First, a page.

FIRST & Foremost: Are You Ready to Meet with Your Rare Disease Doctor?
January 22, 2015
So, you’ve finally scheduled an appointment with a medical specialist that has specific expertise in your disease, but you have no idea how to prepare (or even that you needed to!) Our ichthyosis medical experts encourage us to tell our members that it is important to come to their appointment prepared. There are few doctors that specialize in rare disease, and they have a great interest in ensuring that when patients leave their office, they are equipped with everything they will need to cope with their disease from day to day.
At the FIRST National Family Conference in Indianapolis this past June, we sat down with Drs. Keith Choate and Philip Fleckman, two ichthyosis medical experts that are closely associated with FIRST, and asked them how patients could best prepare for their appointments. Here are some critical steps they discussed, that would not only apply to those affected with ichthyosis, but to those coping with any type of rare disease.
• Educate yourself as much as possible, beforehand. For those with ichthyosis and related skin types, the FIRST website is a wonderful resource with abundant information on both the clinical and emotional aspects of many types of ichthyosis and related skin types. Many rare diseases have advocacy groups or nonprofit organizations with online resources.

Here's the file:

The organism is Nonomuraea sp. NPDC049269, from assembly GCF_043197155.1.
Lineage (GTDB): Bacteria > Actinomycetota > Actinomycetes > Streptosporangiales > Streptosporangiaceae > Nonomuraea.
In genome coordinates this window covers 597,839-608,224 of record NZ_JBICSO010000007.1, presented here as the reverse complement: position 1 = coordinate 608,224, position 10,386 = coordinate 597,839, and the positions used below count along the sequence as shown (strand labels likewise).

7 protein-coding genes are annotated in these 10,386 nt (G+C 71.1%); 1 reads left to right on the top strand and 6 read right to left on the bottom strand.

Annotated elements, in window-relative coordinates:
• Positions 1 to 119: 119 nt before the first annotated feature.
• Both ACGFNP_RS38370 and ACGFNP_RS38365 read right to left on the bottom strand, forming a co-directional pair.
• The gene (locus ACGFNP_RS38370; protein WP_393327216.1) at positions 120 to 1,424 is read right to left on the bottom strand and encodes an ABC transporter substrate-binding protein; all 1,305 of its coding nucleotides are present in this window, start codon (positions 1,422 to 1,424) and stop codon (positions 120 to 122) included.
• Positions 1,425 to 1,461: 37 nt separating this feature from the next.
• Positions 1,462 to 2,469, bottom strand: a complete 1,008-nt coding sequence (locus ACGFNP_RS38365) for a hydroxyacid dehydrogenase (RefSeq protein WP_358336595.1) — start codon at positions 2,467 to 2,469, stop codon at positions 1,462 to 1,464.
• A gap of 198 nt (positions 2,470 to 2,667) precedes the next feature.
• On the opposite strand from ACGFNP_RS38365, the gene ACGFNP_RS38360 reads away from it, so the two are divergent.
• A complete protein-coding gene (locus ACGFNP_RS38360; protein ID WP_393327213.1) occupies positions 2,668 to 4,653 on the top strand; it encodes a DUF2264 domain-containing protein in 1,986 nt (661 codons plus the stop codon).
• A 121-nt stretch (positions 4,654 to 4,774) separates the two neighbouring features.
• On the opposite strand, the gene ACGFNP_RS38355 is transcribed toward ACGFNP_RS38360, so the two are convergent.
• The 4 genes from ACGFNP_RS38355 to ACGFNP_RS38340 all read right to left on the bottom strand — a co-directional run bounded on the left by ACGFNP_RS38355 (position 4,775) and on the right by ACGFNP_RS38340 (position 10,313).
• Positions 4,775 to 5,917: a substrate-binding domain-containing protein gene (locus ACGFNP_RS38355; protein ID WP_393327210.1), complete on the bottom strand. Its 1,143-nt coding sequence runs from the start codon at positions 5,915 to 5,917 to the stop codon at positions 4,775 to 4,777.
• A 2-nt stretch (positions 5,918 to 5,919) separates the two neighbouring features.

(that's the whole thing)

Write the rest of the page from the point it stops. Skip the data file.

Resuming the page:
• Bring the affected person to the visit only and leave the rest of the family at home, if possible. This will help with concentration, focus, and ensure that you cover all your areas of concern. The more relaxed you can remain, the more effective the visit will be.
• Discuss the situation with your spouse, or family members, that will not be at the doctor visit. Write a list of their questions and your questions, so you don’t forget anything, and bring it with you.
• Write a summary, journaling what your experience has been since you or your child was diagnosed. Reach out to the doctor before the first visit, by either mailing, emailing, or discussing it with them over the phone. Let them know the exact genetic diagnosis if you have that information, symptoms, concerns, and specifically how your disease is affecting your lifestyle. Writing it down may also take some of the emotion out of the story, so you can remain focused, and also help the doctor to better prepare for the visit.
• Bring all blood test results, physician reports, photographs, etc. – anything that has been medically recorded from any doctor visit.
• Always remember there is a difference in what you read on the internet, and what the average experience might be. Many times the internet is filled with “worst case scenario” stories. At your visit, discuss the things that scare you with your doctor. He or she will be able to discern medical fact from hype and sensationalism, and provide more supportive stories, people and resources.
When it comes to this important and long awaited doctor appointment, don’t hold back on discussing anything that comes to mind, particularly issues that have made you uncomfortable. This visit is an opportunity to educate yourself and to give yourself peace of mind.
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